outside the three members of his family. An ascetic to whom, in the year 1848, Mr. Stricke, an apothecary attached to the Madras Medical Department, did a favor, gave him in return the words of a charm with which he could destroy the pain of a scorpion-sting. The recipient did not believe in the least in its efficacy but, as he says, not liking to hurt the feelings of the byragi, wrote it down in his notebook. Disbeliever though he was, he did not fail to experiment with the remedy and, to his unbounded surprise, found it efficacious. At the same time that he was repeating the charm he had to make passes over the painful part of the patient’s body with a twig, contriving that the wound should be touched during each pass. The treatment was followed up for years, both by Mr. Stricke and his friend, Mr. Brown, to whom he gave a copy of the mantram, and from whom the words were obtained by us for the benefit of our readers. They are as follows:
“Om Parathmay Pâchâminyâ Sardhâmath Keetvas Sampradhâ Choo.”
This reads like awful rubbish, for it is not taken, we should say, from any living language, but is probably a phonetic travesty of real words. However, this does not matter in the least, for the possessors of the charm, to say nothing about the wandering ascetic who had doubtless used it numberless times, effected the cures desired. One time, on the Coromandel Coast, I heard a person pronounce a mantram over the head of a boy, who was reading for us in a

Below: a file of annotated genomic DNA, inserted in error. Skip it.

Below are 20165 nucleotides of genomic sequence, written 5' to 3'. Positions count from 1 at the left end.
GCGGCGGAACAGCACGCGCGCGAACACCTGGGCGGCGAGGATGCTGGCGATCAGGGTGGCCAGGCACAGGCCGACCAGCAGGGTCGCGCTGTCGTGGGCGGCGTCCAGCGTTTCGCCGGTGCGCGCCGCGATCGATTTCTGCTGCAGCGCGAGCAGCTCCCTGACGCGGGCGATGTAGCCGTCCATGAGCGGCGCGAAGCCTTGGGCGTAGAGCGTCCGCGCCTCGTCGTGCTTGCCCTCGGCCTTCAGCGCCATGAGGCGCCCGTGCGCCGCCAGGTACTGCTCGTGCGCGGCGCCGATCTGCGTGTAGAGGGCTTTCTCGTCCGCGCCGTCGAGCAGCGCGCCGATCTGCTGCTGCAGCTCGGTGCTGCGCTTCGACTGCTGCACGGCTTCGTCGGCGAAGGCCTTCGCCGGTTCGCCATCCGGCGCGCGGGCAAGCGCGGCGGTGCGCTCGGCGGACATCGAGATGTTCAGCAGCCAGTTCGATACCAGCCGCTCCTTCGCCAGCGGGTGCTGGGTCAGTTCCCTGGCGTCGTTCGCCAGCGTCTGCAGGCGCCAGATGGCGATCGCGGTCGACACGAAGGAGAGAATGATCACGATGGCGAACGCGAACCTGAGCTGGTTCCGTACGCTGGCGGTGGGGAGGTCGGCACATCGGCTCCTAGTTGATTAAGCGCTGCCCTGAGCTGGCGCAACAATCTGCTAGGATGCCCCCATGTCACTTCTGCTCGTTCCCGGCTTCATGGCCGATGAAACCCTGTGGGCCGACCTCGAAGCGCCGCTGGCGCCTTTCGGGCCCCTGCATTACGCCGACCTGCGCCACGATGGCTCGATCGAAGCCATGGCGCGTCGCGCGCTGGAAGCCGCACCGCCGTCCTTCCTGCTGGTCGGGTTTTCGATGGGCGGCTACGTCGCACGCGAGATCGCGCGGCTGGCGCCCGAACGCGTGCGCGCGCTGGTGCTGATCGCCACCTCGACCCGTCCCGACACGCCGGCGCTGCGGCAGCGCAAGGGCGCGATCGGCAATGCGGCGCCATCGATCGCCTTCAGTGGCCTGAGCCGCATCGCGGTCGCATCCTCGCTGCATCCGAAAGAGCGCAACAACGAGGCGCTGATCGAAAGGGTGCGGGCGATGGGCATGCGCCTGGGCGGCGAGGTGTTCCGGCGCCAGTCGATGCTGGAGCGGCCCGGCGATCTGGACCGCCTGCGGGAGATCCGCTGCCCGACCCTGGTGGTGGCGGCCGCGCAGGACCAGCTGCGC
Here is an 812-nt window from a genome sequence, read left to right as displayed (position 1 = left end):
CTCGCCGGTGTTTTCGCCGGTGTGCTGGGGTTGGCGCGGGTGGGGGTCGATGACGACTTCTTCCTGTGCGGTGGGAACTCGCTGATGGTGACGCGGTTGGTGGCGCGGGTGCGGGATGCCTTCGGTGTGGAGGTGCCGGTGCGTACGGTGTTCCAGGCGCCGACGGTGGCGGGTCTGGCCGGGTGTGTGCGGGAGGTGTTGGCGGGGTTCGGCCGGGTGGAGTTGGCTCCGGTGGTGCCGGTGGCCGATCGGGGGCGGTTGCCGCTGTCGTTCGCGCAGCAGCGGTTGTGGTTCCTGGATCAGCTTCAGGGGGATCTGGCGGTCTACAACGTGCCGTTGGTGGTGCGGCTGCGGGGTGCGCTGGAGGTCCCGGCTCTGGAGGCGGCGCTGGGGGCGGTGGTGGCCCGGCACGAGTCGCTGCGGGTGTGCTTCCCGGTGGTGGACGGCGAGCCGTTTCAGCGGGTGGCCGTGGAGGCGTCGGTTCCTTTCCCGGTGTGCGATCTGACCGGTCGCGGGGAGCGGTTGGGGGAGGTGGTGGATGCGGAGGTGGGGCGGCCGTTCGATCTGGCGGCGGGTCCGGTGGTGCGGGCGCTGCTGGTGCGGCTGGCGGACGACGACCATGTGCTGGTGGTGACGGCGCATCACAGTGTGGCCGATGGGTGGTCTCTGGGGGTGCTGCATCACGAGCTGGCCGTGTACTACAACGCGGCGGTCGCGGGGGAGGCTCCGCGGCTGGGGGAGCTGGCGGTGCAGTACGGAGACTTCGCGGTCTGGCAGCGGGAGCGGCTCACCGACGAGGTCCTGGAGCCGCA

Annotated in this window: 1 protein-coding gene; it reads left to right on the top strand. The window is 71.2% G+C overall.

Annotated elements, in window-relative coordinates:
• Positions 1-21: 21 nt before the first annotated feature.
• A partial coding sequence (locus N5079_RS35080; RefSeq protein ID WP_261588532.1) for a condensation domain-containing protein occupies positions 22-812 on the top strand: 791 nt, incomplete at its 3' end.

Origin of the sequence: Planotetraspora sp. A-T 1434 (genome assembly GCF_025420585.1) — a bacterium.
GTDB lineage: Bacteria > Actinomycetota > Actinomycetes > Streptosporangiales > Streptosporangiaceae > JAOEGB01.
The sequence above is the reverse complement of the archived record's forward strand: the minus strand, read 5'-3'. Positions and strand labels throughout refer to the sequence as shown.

magic mirror, and it was a mixture of Arabic and Sanskrit and brought in the names of deities recognised by the Arabs and Hindus. One remembers that Tennyson’s mantra was simply the repetition of his own name; so that, apparently, the form employed does not matter so long as there can be some awakening of power in the individual who can bring himself momentarily into relation with the astral plane. As to H.P.B.’s theory that it is the will which works the wonder, that may be accepted after the first cures are made by the experimenter, but how one could say that his will (backed, of course, by belief and confidence) could effect the first or first sequence of cures, when their occurrence was an absolute surprise to the healer, is not clear to me. I know, for instance, that when I first used the five-pointed star I had not the least idea that anything would happen, nor had our learned and always respected colleague, Pandit Pran Nath of Gwalior, who had received information about the sign from the Maulvi Zahur-ul-Hassan, of Jodhpur, and who cured a number of persons in his presence. He writes us (Vol. II, p. 58): “Obtaining his permission I accordingly did try it in his presence and, to my surprise, met with great success. Subsequently I saw the Maulvi cure as many as thirty or forty persons.”
Pandit Pran Nath tells us that native sculptors (meaning, of course, Mussalmans), “when teaching their trade to their children, always cause them to use their chisel first in cutting this figure though they have no knowledge of the mystery behind it. They


traditionally regard it as a good omen to begin teaching their children with it, just as the Hindus first teach the word ‘Om’ at the beginning of a course of instruction in Sanskrit”. The Pandit gives us an account of a cure he effected at Eranpur on a man who was the servant of a friend of his. As the story circumstantially describes what happens while the cure is being made, I think it worth while to quote it: